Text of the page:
BDM Takes Commercial Stride with Novell

GroupWise pact helps integrator balance the scales of federal and commercial business

BDM International Inc. has taken yet another step in its revenue diversification strategy in announcing last week that it will team up with Novell Inc. to support the just released GroupWise 5 client/ server e-mail system as an Enterprise Consulting Partner. BDM officials say that while they continue to grow the federal business -- the company has already rung up $1 billion in new orders this year, up from approximately $500 million last year -- efforts to build the commercial practice are being intensified.


Under the terms of the agreement, BDM will support Novell clients in their migrations to and adoption of GroupWise 5. And even though Novell hopes BDM's strong position in the federal market will translate into new sales, the biggest near-term opportunity lies in upgrading the existing 5 million GroupWise users to the new version, and in the process pushing Novell ahead of its arch competitors -- Microsoft and Lotus -- in the groupware market.

"We expect the professional services market associated with GroupWise 5 alone to be worth between $500 million and $1 billion, and we feel that the new features of GroupWise 5 will take us way beyond the 5 million users that are currently installed today," says Bob Wise, vice president of Novell Consulting.

Right now GroupWise is No. 3 behind Microsoft (No. 2 when Exchange and MS-Mail seats are added), and Lotus (No. 1 when Lotus-Notes and cc:Mail seats are added). BDM is looking at the ECP agreement as an opportunity to work with Novell's customers and further develop a presence in the commercial market.

"They are trying to commercialize their revenue base," says Moshe Katri, vice president for New York investment bank Oppenheimer & Co. "This is not an exclusive relationship, but it does open the door to doing more business in the commercial sector by allowing them to install, maintain and upgrade Novell's GroupWise customer base," he says.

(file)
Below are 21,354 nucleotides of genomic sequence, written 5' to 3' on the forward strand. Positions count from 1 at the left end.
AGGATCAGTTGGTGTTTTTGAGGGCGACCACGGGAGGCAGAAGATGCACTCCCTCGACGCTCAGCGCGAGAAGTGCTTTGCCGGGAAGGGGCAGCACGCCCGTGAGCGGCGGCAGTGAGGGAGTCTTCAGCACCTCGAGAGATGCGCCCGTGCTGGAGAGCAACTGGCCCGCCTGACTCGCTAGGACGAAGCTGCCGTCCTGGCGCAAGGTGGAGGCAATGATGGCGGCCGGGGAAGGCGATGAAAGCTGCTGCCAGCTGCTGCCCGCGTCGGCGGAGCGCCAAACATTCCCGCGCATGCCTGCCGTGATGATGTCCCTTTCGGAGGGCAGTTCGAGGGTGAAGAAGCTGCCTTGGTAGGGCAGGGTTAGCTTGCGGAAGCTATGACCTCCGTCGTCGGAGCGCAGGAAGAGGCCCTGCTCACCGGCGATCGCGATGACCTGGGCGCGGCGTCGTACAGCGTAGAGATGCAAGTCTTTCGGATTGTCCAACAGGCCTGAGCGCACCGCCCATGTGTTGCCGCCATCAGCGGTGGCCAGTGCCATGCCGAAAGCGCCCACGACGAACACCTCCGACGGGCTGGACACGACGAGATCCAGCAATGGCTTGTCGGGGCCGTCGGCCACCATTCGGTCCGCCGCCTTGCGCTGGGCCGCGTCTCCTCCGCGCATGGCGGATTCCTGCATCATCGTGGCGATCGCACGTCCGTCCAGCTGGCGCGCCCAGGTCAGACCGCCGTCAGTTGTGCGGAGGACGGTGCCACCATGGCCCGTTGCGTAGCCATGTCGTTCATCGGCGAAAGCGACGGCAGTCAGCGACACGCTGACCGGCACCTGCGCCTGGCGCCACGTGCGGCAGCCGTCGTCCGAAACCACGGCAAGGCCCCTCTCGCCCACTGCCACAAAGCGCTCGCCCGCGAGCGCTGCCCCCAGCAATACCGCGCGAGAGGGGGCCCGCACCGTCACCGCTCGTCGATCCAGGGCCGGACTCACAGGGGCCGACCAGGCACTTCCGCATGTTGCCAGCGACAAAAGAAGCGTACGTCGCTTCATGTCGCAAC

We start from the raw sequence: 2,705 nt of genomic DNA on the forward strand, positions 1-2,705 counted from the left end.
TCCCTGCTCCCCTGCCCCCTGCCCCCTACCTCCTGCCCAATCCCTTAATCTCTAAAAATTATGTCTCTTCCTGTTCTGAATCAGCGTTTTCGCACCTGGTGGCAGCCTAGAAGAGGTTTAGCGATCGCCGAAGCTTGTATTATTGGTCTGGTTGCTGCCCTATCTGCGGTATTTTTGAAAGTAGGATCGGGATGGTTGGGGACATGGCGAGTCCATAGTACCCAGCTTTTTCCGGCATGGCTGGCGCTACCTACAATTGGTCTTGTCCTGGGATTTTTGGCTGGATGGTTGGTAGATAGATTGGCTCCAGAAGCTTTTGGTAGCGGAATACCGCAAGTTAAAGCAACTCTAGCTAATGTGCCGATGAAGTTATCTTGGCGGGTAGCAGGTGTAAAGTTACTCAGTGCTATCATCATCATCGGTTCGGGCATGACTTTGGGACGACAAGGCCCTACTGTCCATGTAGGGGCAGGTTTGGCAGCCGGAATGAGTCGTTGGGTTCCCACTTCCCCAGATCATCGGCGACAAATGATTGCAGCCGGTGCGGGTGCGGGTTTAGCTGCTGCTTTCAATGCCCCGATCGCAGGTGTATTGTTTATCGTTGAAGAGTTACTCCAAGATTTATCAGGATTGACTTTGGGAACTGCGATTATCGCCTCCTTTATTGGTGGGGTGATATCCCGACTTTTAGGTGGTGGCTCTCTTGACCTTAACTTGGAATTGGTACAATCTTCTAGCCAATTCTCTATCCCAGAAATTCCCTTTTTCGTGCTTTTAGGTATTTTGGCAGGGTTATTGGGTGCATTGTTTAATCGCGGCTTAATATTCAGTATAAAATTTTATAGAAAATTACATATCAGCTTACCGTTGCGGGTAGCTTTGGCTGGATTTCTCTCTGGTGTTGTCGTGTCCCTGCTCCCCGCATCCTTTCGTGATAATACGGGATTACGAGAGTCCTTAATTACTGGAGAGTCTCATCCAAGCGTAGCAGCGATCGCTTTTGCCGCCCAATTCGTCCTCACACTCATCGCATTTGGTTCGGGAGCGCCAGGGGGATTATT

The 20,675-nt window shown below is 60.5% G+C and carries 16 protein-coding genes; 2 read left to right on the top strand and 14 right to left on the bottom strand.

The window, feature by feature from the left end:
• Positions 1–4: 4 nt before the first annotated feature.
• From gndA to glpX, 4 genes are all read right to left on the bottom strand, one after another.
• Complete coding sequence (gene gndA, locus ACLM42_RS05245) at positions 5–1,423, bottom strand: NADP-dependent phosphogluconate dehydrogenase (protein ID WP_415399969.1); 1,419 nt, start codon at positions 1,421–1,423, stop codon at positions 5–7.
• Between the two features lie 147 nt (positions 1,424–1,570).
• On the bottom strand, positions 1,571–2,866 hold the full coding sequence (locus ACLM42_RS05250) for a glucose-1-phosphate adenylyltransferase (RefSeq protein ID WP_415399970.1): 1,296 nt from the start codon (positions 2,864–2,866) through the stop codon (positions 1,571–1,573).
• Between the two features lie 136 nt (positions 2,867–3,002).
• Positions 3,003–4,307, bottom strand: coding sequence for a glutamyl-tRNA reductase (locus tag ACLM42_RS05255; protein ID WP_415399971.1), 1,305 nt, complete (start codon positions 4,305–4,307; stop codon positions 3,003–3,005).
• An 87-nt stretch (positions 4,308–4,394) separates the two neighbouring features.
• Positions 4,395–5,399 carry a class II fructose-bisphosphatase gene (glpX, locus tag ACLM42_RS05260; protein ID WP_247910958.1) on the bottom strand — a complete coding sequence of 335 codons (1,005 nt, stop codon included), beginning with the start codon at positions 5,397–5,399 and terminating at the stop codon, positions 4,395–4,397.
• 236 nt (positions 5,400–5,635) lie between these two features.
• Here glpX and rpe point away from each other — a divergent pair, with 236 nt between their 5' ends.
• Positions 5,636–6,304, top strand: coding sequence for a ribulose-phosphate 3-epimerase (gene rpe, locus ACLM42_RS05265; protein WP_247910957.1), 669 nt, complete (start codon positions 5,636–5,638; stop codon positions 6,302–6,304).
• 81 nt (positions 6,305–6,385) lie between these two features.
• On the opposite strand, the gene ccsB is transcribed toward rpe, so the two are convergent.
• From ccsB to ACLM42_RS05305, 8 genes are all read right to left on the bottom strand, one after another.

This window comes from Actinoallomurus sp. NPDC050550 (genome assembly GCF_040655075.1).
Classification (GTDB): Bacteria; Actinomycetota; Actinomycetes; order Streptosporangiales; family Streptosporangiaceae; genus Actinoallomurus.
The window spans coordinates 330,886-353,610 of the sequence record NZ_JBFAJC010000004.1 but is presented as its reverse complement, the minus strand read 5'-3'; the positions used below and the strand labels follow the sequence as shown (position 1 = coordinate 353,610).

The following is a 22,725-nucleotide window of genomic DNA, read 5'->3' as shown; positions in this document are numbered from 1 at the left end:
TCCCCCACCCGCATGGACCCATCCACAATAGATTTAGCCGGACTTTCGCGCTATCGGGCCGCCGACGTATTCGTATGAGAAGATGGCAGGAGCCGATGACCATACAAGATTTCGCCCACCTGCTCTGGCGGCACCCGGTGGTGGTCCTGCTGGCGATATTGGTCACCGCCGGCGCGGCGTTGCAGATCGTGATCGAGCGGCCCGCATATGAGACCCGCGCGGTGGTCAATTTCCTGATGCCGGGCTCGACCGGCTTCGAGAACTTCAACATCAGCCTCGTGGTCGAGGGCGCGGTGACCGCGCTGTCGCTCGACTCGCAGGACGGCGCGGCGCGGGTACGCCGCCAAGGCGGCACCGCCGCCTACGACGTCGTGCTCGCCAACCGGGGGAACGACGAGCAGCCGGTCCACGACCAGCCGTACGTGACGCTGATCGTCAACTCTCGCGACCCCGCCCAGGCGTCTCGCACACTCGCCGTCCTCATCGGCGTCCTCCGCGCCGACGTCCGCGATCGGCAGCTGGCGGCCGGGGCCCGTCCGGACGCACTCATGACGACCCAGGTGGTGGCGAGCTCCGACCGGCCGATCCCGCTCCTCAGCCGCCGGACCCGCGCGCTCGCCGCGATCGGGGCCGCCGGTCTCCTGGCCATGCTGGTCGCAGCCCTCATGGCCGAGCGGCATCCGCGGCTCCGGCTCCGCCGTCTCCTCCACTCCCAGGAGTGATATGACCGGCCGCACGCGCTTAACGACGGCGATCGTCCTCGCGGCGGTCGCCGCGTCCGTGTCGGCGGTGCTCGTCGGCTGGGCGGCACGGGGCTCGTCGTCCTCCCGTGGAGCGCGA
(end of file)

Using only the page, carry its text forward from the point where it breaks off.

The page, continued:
The deal with Novell is the third in a series of new partnership agreements established to diversify the company further into the commercial market.

This summer the systems integrator announced agreements with BAAN, a Dutch company active in the Enterprise Resource Planning software environment, and SAP, a German software company that specializes in financial management tools. Deals like this, says BDM spokesman Todd Stottlemyer, have contributed to the company's progress in moving away from dependence on government contracts.

"Five years ago we only did $10 million in business with the commercial sector. In 1995 we did $135 million, and we expect 1996 to bring in between $160 million to $180 million in revenues from the commercial sector," he says.

Investment analysts appear to agree. According to Bill Loomis, vice president of Ferris, Baker Watts Inc., a Baltimore-based investment bank, BDM now only brings in 49 percent of its revenues from the federal government. Some 20 percent of its business now comes in through commercial contracts, and the remaining 30 percent comes from business with state, local and international contracts.

According to Loomis, the $1 billion BDM has taken a similar approach to that of $4.2 billion CSC. By pursuing aggressive acquisition and alliance strategies in the commercial environment, CSC has managed to bring the share of U.S. federal government revenues down to 37 percent.


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